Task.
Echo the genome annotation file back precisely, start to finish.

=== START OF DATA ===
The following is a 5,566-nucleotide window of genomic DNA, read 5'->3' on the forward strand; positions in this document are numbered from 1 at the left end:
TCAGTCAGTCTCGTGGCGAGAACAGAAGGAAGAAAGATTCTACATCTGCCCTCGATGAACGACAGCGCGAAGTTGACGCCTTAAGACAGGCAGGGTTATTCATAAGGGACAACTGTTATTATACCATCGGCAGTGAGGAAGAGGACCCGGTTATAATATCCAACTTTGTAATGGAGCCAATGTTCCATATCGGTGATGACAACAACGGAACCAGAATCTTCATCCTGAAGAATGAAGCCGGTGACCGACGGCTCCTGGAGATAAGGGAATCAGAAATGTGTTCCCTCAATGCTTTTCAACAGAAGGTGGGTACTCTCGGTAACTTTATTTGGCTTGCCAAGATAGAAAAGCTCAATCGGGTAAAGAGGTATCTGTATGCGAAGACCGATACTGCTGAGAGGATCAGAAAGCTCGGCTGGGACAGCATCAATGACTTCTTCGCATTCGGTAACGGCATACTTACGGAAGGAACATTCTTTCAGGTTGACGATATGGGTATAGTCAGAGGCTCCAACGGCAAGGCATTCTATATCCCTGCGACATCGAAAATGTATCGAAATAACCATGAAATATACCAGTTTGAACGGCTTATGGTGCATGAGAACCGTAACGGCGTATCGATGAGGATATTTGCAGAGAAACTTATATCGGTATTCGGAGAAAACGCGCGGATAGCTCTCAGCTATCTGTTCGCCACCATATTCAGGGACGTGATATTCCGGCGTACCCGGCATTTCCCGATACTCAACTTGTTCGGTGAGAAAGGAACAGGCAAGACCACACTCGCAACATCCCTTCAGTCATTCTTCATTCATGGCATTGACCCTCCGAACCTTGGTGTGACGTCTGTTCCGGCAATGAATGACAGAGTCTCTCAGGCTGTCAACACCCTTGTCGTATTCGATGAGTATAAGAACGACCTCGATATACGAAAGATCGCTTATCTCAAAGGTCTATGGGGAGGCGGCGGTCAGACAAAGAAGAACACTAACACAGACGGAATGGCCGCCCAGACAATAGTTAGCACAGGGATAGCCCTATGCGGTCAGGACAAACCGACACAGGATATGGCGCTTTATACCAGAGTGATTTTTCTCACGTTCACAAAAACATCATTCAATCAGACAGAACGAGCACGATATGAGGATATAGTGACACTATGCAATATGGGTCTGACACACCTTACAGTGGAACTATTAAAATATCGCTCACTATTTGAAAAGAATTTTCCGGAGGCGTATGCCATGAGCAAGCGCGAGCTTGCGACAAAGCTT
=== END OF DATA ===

The following is a 5,566-nucleotide window of genomic DNA, read 5'->3' on the forward strand; positions in this document are numbered from 1 at the left end:
TCAGTCAGTCTCGTGGCGAGAACAGAAGGAAGAAAGATTCTACATCTGCCCTCGATGAACGACAGCGCGAAGTTGACGCCTTAAGACAGGCAGGGTTATTCATAAGGGACAACTGTTATTATACCATCGGCAGTGAGGAAGAGGACCCGGTTATAATATCCAACTTTGTAATGGAGCCAATGTTCCATATCGGTGATGACAACAACGGAACCAGAATCTTCATCCTGAAGAATGAAGCCGGTGACCGACGGCTCCTGGAGATAAGGGAATCAGAAATGTGTTCCCTCAATGCTTTTCAACAGAAGGTGGGTACTCTCGGTAACTTTATTTGGCTTGCCAAGATAGAAAAGCTCAATCGGGTAAAGAGGTATCTGTATGCGAAGACCGATACTGCTGAGAGGATCAGAAAGCTCGGCTGGGACAGCATCAATGACTTCTTCGCATTCGGTAACGGCATACTTACGGAAGGAACATTCTTTCAGGTTGACGATATGGGTATAGTCAGAGGCTCCAACGGCAAGGCATTCTATATCCCTGCGACATCGAAAATGTATCGAAATAACCATGAAATATACCAGTTTGAACGGCTTATGGTGCATGAGAACCGTAACGGCGTATCGATGAGGATATTTGCAGAGAAACTTATATCGGTATTCGGAGAAAACGCGCGGATAGCTCTCAGCTATCTGTTCGCCACCATATTCAGGGACGTGATATTCCGGCGTACCCGGCATTTCCCGATACTCAACTTGTTCGGTGAGAAAGGAACAGGCAAGACCACACTCGCAACATCCCTTCAGTCATTCTTCATTCATGGCATTGACCCTCCGAACCTTGGTGTGACGTCTGTTCCGGCAATGAATGACAGAGTCTCTCAGGCTGTCAACACCCTTGTCGTATTCGATGAGTATAAGAACGACCTCGATATACGAAAGATCGCTTATCTCAAAGGTCTATGGGGAGGCGGCGGTCAGACAAAGAAGAACACTAACACAGACGGAATGGCCGCCCAGACAATAGTTAGCACAGGGATAGCCCTATGCGGTCAGGACAAACCGACACAGGATATGGCGCTTTATACCAGAGTGATTTTTCTCACGTTCACAAAAACATCATTCAATCAGACAGAACGAGCACGATATGAGGATATAGTGACACTATGCAATATGGGTCTGACACACCTTACAGTGGAACTATTAAAATATCGCTCACTATTTGAAAAGAATTTTCCGGAGGCGTATGCCATGAGCAAGCGCGAGCTTGCGACAAAGCTT